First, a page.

Martin P

Edited By martin perman on 09/05/2019 13:28:58

08/05/2019 18:43:31
Posted by pgk pgk on 08/05/2019 17:19:31:

I stand corrected. Obviously just the cars i owned that never had more than 300mile range (or the way i drove them). In any event an 8hr drive still means stops unless you have a way younger bladder or a bottle between your legs

The run to ballachulish is all motorway so nice and relaxed in self-drive. Getna green might get one into range anxiety so a short stop at scotch corner and a long stop at abingdon to preload for the trip back and it's free fuel for me (that offer has expired). The fort william supercharger isn't active yet although there are heaps of pay-for slower chargers about.

As stated in a previous post I'm legally required to stop every 2 hours to check my sugar levels so comfort breaks will be regular and I do carry a bottle for emergencies wink

Martin P

08/05/2019 16:52:24

This Friday I'm driving from Bedford to Ballachulish a distance of 440 miles, I will be most disappointed if I have to refuel along the way, I expect to have fuel left to get me to Fort William on Saturday morning.

Martin P

Edited By martin perman on 08/05/2019 16:52:55

Thread: A visit to Manchester Sci and Eng Museum
08/05/2019 11:13:19
Posted by Mark Simpson 1 on 08/05/2019 08:41:50:

If you are near Manchester then there are some great, less advertised museums..... Some of my favorites:

For textile machinery and some steam/water power Styal Mill is really good... A mile from Manchester airport **LINK** There is enough there for the non technical too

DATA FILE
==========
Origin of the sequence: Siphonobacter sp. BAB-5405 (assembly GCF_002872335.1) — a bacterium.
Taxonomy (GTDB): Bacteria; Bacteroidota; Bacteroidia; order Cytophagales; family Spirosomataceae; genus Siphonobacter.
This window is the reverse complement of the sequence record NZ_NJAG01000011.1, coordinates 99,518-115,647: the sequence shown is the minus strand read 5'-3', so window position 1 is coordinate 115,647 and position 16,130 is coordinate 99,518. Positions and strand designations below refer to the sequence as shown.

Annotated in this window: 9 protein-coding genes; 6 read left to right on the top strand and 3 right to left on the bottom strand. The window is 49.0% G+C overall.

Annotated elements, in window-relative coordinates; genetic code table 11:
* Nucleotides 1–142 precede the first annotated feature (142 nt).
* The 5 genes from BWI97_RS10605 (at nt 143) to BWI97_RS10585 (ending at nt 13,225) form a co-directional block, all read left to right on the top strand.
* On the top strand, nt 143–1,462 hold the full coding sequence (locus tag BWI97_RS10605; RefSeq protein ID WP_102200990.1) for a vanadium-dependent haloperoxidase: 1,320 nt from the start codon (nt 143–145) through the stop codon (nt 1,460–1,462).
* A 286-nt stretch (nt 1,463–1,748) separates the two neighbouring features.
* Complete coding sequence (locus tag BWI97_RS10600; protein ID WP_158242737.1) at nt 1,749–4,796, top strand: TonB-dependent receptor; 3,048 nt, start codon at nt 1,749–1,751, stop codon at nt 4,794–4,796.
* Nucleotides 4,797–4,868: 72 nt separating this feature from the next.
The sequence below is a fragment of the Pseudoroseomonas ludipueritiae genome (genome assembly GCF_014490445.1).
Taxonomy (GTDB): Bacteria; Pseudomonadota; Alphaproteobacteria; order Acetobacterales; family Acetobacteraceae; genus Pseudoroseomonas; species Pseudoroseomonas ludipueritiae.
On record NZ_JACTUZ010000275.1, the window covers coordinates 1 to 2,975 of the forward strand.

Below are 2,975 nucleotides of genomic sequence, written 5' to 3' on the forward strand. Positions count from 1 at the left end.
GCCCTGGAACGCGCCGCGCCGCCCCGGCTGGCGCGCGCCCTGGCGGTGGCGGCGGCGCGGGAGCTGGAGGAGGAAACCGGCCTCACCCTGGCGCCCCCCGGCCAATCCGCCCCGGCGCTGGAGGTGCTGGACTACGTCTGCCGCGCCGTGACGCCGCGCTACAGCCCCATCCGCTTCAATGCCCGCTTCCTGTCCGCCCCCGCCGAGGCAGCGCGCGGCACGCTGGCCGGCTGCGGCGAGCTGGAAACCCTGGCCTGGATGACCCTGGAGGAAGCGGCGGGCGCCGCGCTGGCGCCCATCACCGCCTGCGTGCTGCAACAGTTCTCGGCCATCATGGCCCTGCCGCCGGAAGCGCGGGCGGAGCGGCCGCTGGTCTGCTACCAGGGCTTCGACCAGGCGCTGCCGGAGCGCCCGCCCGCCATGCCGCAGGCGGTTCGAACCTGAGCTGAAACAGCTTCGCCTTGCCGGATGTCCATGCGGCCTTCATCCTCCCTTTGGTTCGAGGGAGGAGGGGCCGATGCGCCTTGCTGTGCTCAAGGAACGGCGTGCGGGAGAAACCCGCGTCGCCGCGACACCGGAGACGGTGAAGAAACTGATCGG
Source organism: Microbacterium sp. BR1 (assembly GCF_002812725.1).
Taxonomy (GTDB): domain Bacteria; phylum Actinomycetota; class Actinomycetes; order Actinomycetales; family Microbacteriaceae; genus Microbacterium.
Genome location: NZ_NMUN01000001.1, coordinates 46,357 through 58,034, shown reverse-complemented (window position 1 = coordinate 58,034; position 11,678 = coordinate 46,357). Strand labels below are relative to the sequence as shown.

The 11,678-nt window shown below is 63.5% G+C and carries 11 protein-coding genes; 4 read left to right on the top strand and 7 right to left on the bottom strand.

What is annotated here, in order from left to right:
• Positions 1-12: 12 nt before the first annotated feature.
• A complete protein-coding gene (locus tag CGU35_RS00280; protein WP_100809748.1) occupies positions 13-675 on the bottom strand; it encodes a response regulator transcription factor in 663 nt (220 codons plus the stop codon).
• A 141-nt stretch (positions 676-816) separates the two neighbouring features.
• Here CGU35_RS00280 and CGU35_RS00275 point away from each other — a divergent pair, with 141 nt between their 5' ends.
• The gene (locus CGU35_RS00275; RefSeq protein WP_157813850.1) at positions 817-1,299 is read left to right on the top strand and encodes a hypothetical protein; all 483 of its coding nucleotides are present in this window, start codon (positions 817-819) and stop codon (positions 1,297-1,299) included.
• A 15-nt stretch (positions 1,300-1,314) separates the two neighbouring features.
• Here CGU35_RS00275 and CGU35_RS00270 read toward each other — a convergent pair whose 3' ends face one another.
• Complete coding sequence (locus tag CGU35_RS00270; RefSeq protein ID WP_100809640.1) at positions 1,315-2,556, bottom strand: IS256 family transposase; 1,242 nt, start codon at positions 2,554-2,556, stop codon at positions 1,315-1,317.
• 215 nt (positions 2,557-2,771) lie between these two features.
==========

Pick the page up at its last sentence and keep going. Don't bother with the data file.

For serious Mill Engines The Northern Mill Engine Society in Bolton is great https://www.nmes.org/ Totally volunteer and especially when steaming a great day out... Easy parking and friendly people

Local favorite of mine, The Anson Engine Museum...In Poynton, south of Manchester, every kind of IC engines and some steam **LINK**. All volunteer and lots of knowledge, no idea how many engines here but way more than one hundred on display (In cold weather best to take your big coat )

All of these are heavy on exhibits, my kind of museum!

+1 for The Anson Museum, as someone who collects stationary engines I visit the museum at least twice a year for events and a look around, it and Internal Fire Museum of Power are the premier museums for big Industrial engines in this country.

Martin P

Thread: Bandsaw speed
02/05/2019 08:22:40

Here are a couple of pictures of a vertical bandsaw I recently moved on to a new home, the previous owner had modified it to slow it down. Sorry about the pictures, they are upright on my laptop.

Martin P

img_7232.jpg

img_7230.jpg